Nights of music, magic for Mayon evacuees
LEGAZPI CITY, Philippines—A month into living in temporary shelters and away from their homes and properties, evacuees in Albay province have soldiers to keep them from getting bored.
Uniformed men and government personnel have come to fill the days and nights with music, magic and games to ease the boredom in 46 shelters for the displaced residents from seven municipalities and cities as they await Mayon Volcano’s eruption.
“Too much boredom may result in tension and crime,” said Chief Insp. Pio Valencia, spokesperson and community relations officer of the provincial police.
Units under the Philippine National Police, Philippine Navy and Philippine Army organize “videoke” sessions, magic shows and nightly live concerts, and hire mascots to dance for children to keep their minds away from the restive volcano.
They have joined hands with social workers from the Department of Social Welfare and Development (DSWD) Albay and the provincial government to conduct the events.
Valencia said the performances had prevented the evacuees from leaving the shelters and returning to their houses within the 6-kilometer radius permanent danger zone at the foot of Mount Mayon. A curfew and liquor ban have been imposed in the shelters to prevent crimes or misbehavior.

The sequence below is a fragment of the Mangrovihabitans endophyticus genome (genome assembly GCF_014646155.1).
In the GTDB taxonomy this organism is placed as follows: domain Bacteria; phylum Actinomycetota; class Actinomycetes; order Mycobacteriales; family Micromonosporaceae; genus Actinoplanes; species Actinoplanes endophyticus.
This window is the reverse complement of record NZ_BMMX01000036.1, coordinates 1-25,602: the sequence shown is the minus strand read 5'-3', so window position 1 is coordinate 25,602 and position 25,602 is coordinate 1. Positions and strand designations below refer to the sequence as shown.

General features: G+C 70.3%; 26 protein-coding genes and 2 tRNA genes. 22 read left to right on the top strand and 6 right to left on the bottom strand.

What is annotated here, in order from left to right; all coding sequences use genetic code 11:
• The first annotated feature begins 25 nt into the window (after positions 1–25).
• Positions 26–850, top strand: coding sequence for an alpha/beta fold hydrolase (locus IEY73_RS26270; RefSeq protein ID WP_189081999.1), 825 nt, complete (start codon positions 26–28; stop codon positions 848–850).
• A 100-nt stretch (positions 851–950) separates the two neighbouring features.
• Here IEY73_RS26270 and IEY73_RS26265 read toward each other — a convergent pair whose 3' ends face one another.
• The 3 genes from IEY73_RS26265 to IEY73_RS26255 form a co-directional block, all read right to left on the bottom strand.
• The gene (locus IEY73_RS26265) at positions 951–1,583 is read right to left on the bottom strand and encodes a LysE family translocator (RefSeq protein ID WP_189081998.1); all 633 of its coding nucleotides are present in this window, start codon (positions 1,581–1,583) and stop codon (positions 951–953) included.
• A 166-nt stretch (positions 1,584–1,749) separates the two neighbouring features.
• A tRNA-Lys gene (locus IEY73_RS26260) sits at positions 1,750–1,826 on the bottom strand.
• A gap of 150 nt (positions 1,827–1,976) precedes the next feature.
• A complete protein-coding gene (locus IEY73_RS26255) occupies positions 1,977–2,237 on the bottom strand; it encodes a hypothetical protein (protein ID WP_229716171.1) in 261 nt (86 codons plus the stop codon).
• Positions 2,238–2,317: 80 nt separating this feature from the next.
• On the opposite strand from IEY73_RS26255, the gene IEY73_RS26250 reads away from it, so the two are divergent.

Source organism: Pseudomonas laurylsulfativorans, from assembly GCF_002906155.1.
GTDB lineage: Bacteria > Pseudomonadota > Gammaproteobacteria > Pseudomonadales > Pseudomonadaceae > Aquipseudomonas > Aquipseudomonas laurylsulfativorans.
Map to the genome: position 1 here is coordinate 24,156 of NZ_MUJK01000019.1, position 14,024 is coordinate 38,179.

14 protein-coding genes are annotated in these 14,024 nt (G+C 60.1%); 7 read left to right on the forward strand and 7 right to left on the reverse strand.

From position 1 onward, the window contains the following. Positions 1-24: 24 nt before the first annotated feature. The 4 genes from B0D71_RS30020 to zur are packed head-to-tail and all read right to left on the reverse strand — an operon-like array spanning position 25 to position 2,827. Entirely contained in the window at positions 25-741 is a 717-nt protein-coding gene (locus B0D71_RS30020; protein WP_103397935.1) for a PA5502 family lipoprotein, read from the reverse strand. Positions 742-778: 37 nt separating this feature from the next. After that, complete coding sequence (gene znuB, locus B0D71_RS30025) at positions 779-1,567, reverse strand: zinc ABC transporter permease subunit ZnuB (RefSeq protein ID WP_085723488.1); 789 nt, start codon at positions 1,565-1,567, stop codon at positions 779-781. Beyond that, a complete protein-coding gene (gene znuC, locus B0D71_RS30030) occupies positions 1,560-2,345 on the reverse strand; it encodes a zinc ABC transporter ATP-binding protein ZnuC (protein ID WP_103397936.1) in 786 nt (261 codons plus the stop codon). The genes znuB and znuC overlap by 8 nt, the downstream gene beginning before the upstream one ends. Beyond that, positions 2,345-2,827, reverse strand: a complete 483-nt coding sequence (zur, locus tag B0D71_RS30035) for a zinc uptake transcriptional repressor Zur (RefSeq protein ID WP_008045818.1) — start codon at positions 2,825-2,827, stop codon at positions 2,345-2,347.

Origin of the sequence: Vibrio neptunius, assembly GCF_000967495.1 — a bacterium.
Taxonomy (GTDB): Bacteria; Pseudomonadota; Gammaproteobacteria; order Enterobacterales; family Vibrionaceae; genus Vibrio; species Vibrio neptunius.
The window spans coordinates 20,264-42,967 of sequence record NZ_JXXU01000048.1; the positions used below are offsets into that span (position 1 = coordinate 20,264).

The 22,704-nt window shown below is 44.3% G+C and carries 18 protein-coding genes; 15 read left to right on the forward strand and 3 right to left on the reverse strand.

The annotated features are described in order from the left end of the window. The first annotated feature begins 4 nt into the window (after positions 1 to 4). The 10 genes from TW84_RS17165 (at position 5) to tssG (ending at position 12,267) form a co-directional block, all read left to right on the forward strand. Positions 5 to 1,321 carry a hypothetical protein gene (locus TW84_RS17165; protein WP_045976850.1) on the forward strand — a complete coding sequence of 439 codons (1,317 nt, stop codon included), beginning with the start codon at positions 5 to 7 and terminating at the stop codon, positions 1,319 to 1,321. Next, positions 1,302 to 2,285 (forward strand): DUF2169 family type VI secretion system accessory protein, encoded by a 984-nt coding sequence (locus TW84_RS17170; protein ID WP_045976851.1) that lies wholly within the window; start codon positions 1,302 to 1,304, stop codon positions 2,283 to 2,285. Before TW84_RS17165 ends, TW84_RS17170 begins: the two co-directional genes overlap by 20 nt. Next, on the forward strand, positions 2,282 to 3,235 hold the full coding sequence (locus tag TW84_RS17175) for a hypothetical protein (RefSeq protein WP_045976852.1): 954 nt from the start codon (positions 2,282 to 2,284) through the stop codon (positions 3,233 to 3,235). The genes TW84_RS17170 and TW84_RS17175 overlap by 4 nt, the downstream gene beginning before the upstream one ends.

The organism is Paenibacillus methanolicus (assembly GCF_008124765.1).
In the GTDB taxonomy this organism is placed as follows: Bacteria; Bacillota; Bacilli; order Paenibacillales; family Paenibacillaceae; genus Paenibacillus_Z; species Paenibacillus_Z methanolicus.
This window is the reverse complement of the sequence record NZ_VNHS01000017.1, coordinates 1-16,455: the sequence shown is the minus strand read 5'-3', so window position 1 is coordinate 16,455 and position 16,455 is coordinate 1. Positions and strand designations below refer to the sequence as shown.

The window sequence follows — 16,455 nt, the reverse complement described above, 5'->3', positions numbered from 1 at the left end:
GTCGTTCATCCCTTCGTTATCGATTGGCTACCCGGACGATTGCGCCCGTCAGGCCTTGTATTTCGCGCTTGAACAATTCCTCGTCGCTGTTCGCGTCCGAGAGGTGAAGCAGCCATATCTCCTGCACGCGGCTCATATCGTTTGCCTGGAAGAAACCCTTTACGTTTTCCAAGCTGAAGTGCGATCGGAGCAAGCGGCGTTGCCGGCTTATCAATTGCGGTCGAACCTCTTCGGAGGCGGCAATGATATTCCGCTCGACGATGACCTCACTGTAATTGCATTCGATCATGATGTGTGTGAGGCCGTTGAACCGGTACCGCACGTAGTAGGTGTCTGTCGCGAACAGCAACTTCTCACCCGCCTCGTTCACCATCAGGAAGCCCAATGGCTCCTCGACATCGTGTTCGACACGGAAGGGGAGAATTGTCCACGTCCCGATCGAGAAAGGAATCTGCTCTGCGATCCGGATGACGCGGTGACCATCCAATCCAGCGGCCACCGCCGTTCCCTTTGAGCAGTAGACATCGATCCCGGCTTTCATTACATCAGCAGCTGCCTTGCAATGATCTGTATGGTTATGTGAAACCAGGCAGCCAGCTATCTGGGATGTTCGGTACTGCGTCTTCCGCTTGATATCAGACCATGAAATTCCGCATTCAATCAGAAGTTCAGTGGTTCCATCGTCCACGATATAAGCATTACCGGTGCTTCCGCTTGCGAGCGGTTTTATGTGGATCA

The lawmen-turned-entertainers perform three-to-four-hour shows in the evacuation centers, Valencia said. Three teams, including a police band, are accompanied by street magicians and mascots.
PO2 Rex Bordeos of the Tabaco City Police does magic tricks in the city’s evacuation center, according to Insp. Malu Calubaquib, spokesperson of the Bicol police.
Maria Mercedes Verga, administrative officer of the Albay Park and Wildlife in Legazpi, said the 26-member team from the provincial government was working with the policemen and soldiers and had provided the mascots created for festivals and street parades in the province.
These embody the symbols of the region, such as the “pili,” Mayon, “kamote” and “sili,” alongside the “kalaw” and “uranggutan,” Verga said.
The nightly entertainment fare, which include videoke sessions, starts at 4 p.m.
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